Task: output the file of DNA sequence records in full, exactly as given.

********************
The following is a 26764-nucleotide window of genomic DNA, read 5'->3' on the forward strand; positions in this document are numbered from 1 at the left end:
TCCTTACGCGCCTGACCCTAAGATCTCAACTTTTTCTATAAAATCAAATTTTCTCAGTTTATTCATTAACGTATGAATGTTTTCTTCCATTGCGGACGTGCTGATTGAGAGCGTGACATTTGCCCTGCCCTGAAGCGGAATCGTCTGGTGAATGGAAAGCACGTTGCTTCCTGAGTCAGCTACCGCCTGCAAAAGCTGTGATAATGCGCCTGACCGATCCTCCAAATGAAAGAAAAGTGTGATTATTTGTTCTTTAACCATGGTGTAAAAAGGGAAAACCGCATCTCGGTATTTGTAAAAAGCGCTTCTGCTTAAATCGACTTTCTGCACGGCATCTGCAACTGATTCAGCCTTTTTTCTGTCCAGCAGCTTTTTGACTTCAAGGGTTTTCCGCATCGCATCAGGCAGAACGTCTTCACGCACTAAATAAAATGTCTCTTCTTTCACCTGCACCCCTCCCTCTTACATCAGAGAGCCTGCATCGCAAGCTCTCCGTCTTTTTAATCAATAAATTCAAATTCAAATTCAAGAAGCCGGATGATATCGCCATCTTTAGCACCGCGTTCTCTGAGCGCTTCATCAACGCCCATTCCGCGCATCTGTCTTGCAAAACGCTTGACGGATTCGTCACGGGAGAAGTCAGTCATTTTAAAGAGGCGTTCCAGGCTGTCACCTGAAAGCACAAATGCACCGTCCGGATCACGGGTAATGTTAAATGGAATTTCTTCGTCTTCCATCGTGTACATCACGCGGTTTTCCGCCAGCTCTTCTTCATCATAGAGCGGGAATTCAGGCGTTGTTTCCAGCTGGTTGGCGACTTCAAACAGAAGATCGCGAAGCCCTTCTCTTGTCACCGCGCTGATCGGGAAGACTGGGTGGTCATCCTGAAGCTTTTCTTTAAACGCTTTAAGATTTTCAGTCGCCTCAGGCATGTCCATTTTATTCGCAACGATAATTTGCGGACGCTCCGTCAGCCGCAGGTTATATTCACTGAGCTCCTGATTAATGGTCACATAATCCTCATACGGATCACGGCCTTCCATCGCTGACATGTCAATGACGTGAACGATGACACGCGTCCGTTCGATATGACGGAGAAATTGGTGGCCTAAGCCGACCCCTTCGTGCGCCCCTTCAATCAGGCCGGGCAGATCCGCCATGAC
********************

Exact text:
The following is a 26764-nucleotide window of genomic DNA, read 5'->3' on the forward strand; positions in this document are numbered from 1 at the left end:
TCCTTACGCGCCTGACCCTAAGATCTCAACTTTTTCTATAAAATCAAATTTTCTCAGTTTATTCATTAACGTATGAATGTTTTCTTCCATTGCGGACGTGCTGATTGAGAGCGTGACATTTGCCCTGCCCTGAAGCGGAATCGTCTGGTGAATGGAAAGCACGTTGCTTCCTGAGTCAGCTACCGCCTGCAAAAGCTGTGATAATGCGCCTGACCGATCCTCCAAATGAAAGAAAAGTGTGATTATTTGTTCTTTAACCATGGTGTAAAAAGGGAAAACCGCATCTCGGTATTTGTAAAAAGCGCTTCTGCTTAAATCGACTTTCTGCACGGCATCTGCAACTGATTCAGCCTTTTTTCTGTCCAGCAGCTTTTTGACTTCAAGGGTTTTCCGCATCGCATCAGGCAGAACGTCTTCACGCACTAAATAAAATGTCTCTTCTTTCACCTGCACCCCTCCCTCTTACATCAGAGAGCCTGCATCGCAAGCTCTCCGTCTTTTTAATCAATAAATTCAAATTCAAATTCAAGAAGCCGGATGATATCGCCATCTTTAGCACCGCGTTCTCTGAGCGCTTCATCAACGCCCATTCCGCGCATCTGTCTTGCAAAACGCTTGACGGATTCGTCACGGGAGAAGTCAGTCATTTTAAAGAGGCGTTCCAGGCTGTCACCTGAAAGCACAAATGCACCGTCCGGATCACGGGTAATGTTAAATGGAATTTCTTCGTCTTCCATCGTGTACATCACGCGGTTTTCCGCCAGCTCTTCTTCATCATAGAGCGGGAATTCAGGCGTTGTTTCCAGCTGGTTGGCGACTTCAAACAGAAGATCGCGAAGCCCTTCTCTTGTCACCGCGCTGATCGGGAAGACTGGGTGGTCATCCTGAAGCTTTTCTTTAAACGCTTTAAGATTTTCAGTCGCCTCAGGCATGTCCATTTTATTCGCAACGATAATTTGCGGACGCTCCGTCAGCCGCAGGTTATATTCACTGAGCTCCTGATTAATGGTCACATAATCCTCATACGGATCACGGCCTTCCATCGCTGACATGTCAATGACGTGAACGATGACACGCGTCCGTTCGATATGACGGAGAAATTGGTGGCCTAAGCCGACCCCTTCGTGCGCCCCTTCAATCAGGCCGGGCAGATCCGCCATGAC